Access to water and sanitation and its impact on menstrual hygiene distresses women both on Earth and in space
Hardly anybody knows that the menstrual cycle at zero gravity is one of the logistic variables for space missions. Since the sixties, over 60 women astronauts have had to figure out how to deal with their periods aboard spaceships. The physical impacts as well as practical problems linked to weight and the elimination of waste –such as tampons, sanitary pads, and contraceptives— in confined spaces which didn’t take these considerations into account in their design have been in the spotlight of high level scientific debate.
Why are we debating the space logistics of menses? Because access to water and sanitation and its impact on menstrual hygiene distresses both women engineers in space and women carrying out everyday tasks here on the ground.
Today, an estimated 663 million people around the globe lack access to safe water; and sanitation is even worse, with one third of the population worldwide (i.e., 2.4 billion people) lacking access to appropriate sanitation. Or, to put it in another way: there are more people in the world with access to cell phones than to a restroom. Given the traditional role of women in many societies, they bore the burden–both literally and figuratively— of having to do without these services, dedicating over 125 million hours collectively every day to fetch water for their families in containers that can weigh up to 20 kilos (44 lbs.)
Therefore, designing and implementing a drinking water system, a basic sanitation unit or any other type of water and sanitation infrastructure is not just about boosting access. We must go beyond plumbing and pipes and include gender perspectives to address inequality and ensure the projects’ quality and sustainability.
Let’s start with health. Some problems related to the lack of safe drinking water appear in connection to the resource’s poor quality, and others to bad hygiene habits. For example, 1.5 million children die every year of diarrhea; this is the second most common cause of death among children under the age of five. Simple practices such as boiling the water, washing your hands with soap after using the toilet –as well as other more complex actions such as tank and cistern cleansing— are necessary (though not enough) to avoid water-borne diseases.
Nevertheless, as behavioral economics have proven, to change habits such as hand washing we must go beyond traditional schemes based on rational behavior and resort to more sophisticated tools from fields as varied as marketing or anthropology. And a decisive vector of good habits around the house are women, especially in areas where they’re in charge of fetching water, cooking, cleaning the house, and looking after the children. Therefore, active equal participation of both men and women throughout the whole service provision cycle must be made a sectorial priority for our interventions to be successful.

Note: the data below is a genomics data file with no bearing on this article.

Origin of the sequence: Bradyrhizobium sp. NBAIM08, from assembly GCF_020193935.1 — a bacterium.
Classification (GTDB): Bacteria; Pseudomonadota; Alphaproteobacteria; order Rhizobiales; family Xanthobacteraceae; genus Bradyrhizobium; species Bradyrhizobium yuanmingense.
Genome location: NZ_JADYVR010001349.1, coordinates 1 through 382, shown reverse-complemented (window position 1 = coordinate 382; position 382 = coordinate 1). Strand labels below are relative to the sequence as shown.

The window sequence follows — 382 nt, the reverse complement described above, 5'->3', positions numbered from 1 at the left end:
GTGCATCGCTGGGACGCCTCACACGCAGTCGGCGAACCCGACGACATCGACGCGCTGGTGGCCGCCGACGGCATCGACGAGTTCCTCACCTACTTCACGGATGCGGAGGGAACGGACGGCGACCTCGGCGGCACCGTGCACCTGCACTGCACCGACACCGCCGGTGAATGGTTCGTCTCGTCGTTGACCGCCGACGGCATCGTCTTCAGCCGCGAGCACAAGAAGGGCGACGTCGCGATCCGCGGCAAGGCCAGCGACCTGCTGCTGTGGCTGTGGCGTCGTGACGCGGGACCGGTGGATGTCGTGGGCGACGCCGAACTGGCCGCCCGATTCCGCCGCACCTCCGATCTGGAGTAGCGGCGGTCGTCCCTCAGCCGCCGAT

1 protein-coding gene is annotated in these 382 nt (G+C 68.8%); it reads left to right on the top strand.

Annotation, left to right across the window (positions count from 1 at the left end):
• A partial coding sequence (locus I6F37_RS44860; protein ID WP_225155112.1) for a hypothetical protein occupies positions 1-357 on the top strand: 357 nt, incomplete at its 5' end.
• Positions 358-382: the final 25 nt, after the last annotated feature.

Menstrual hygiene is another aspect of the vicious cycle brought about by exclusion and inequality. Where there are no restrooms, women and girls must walk long distances alone at night to avoid being seen or harassed, and have no choice but to defecate in the open. As if that weren’t enough, in many countries they’re forced to miss school and/or work (which impacts on their education levels, incomes, and in the long term, in their overall human development) due to the lack or poor quality of the sanitation facilities built with no regard to their intimate hygiene’s special needs (absence of gender-segregated bathrooms, hygienic products or where to dispose of them.) As an example, the number of girls enrolled in schools is 15% higher in communities with water and sanitations services.
At the same time, the cost or lack of habit of buying menstrual pads or tampons makes many women –especially those in remote, hard-to-access areas– resort to alternative products such as ashes, leaves, or rags during their periods which together with the lack of water and sanitation can lead to infections and subsequent health problems. This is why menstrual hygiene is a key element for the well-being of our households and women’s dignity.
In conclusion, providing communities with water and sanitation represents an opportunity to face up to the challenges that (basic) female hygiene poses, demystifying menses, promoting women’s’ participation, fostering the design of inclusive policies, designing appropriate infrastructure or, as they say in sectorial jargon: introducing a cross-gender approach to water and sanitation.
It turns out that menses can take place normally in space (if women astronauts happen to have their periods during the mission.) And while scientists are still studying how to manage menstrual cycles in orbit, we will continue to strive to provide quality water, sanitation, and solid waste services in Latin America and the Caribbean and contribute to a better quality of life on our planet.
*The Spanish version of this article was published in Planeta Futuro from El Pais.